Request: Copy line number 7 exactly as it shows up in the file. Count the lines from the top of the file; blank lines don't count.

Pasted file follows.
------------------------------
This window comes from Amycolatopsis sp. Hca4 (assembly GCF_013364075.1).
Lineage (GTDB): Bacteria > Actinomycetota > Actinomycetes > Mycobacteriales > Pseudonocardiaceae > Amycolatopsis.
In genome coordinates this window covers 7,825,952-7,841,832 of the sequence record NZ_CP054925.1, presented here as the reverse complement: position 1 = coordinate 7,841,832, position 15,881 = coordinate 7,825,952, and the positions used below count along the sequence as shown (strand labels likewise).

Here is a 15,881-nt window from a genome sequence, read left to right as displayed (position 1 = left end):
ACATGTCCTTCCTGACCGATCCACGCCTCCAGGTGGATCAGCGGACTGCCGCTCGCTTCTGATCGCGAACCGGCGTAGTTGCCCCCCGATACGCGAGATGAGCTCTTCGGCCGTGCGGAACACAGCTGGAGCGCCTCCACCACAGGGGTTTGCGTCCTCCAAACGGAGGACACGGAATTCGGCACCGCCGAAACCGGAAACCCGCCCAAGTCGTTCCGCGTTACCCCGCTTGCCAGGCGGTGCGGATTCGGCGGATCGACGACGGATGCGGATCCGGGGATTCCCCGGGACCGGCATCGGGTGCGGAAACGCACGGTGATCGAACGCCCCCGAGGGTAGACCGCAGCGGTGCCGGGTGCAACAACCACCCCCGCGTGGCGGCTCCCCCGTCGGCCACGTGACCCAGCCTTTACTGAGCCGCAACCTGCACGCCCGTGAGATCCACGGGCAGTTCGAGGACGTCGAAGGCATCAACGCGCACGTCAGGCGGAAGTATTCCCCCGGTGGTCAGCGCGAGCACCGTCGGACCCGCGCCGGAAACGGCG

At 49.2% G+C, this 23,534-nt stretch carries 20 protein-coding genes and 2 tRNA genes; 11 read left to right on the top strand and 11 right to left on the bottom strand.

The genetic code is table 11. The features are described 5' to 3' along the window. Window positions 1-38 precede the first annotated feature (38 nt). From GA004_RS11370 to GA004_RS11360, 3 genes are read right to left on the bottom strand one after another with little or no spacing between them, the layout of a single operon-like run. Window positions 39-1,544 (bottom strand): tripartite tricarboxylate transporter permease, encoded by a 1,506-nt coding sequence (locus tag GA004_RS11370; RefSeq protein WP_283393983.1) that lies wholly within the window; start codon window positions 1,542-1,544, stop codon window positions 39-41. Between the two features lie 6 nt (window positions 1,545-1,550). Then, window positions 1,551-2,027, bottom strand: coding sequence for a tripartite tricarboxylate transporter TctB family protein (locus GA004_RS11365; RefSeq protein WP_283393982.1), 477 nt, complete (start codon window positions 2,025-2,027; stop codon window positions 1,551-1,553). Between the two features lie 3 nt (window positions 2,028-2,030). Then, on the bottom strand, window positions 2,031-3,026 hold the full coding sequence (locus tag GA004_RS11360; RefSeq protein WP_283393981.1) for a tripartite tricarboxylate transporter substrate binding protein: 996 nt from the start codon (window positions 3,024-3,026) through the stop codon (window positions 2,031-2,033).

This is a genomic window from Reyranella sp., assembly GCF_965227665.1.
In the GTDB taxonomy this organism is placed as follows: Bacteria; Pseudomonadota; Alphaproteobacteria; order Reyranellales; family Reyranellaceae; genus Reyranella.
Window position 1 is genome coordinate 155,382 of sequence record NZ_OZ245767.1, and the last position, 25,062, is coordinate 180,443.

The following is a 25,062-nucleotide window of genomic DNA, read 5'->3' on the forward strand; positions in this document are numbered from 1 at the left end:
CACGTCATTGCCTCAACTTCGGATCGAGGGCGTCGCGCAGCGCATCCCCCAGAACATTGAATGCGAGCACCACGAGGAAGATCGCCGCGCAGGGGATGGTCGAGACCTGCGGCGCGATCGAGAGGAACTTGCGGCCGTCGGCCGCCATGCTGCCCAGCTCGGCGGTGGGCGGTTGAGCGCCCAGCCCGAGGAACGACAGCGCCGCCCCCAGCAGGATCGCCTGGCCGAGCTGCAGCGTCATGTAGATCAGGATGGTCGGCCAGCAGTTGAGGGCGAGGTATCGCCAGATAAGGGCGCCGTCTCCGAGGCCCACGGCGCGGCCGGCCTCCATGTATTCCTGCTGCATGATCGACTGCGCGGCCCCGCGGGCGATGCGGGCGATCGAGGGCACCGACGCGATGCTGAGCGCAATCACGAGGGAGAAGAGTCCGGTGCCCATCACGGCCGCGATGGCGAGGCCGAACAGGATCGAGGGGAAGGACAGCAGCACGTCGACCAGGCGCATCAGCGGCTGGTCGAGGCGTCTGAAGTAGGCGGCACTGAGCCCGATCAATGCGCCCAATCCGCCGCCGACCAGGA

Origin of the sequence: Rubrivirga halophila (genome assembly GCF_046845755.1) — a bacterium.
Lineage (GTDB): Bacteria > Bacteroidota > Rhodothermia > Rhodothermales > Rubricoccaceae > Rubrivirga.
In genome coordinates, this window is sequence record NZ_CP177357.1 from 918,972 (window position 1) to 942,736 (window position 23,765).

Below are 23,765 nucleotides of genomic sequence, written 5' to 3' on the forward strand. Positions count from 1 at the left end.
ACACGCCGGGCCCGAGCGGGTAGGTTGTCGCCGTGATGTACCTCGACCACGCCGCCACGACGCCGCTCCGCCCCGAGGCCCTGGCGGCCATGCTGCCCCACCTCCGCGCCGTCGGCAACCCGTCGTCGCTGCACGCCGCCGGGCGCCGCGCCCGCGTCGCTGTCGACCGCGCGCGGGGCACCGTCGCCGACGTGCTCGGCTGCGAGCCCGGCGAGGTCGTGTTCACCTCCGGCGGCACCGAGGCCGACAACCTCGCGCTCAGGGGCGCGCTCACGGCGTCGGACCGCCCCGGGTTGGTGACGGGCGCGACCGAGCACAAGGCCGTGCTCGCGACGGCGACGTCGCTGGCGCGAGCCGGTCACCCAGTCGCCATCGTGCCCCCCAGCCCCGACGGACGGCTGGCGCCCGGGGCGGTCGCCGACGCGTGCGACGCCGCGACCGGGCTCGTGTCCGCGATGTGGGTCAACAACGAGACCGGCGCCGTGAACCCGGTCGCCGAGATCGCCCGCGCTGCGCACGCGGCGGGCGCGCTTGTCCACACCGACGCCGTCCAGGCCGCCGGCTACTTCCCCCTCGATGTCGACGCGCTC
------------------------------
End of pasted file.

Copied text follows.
The genetic code is table 11. The features are described 5' to 3' along the window. Window positions 1-38 precede the first annotated feature (38 nt). From GA004_RS11370 to GA004_RS11360, 3 genes are read right to left on the bottom strand one after another with little or no spacing between them, the layout of a single operon-like run. Window positions 39-1,544 (bottom strand): tripartite tricarboxylate transporter permease, encoded by a 1,506-nt coding sequence (locus tag GA004_RS11370; RefSeq protein WP_283393983.1) that lies wholly within the window; start codon window positions 1,542-1,544, stop codon window positions 39-41. Between the two features lie 6 nt (window positions 1,545-1,550). Then, window positions 1,551-2,027, bottom strand: coding sequence for a tripartite tricarboxylate transporter TctB family protein (locus GA004_RS11365; RefSeq protein WP_283393982.1), 477 nt, complete (start codon window positions 2,025-2,027; stop codon window positions 1,551-1,553). Between the two features lie 3 nt (window positions 2,028-2,030). Then, on the bottom strand, window positions 2,031-3,026 hold the full coding sequence (locus tag GA004_RS11360; RefSeq protein WP_283393981.1) for a tripartite tricarboxylate transporter substrate binding protein: 996 nt from the start codon (window positions 3,024-3,026) through the stop codon (window positions 2,031-2,033).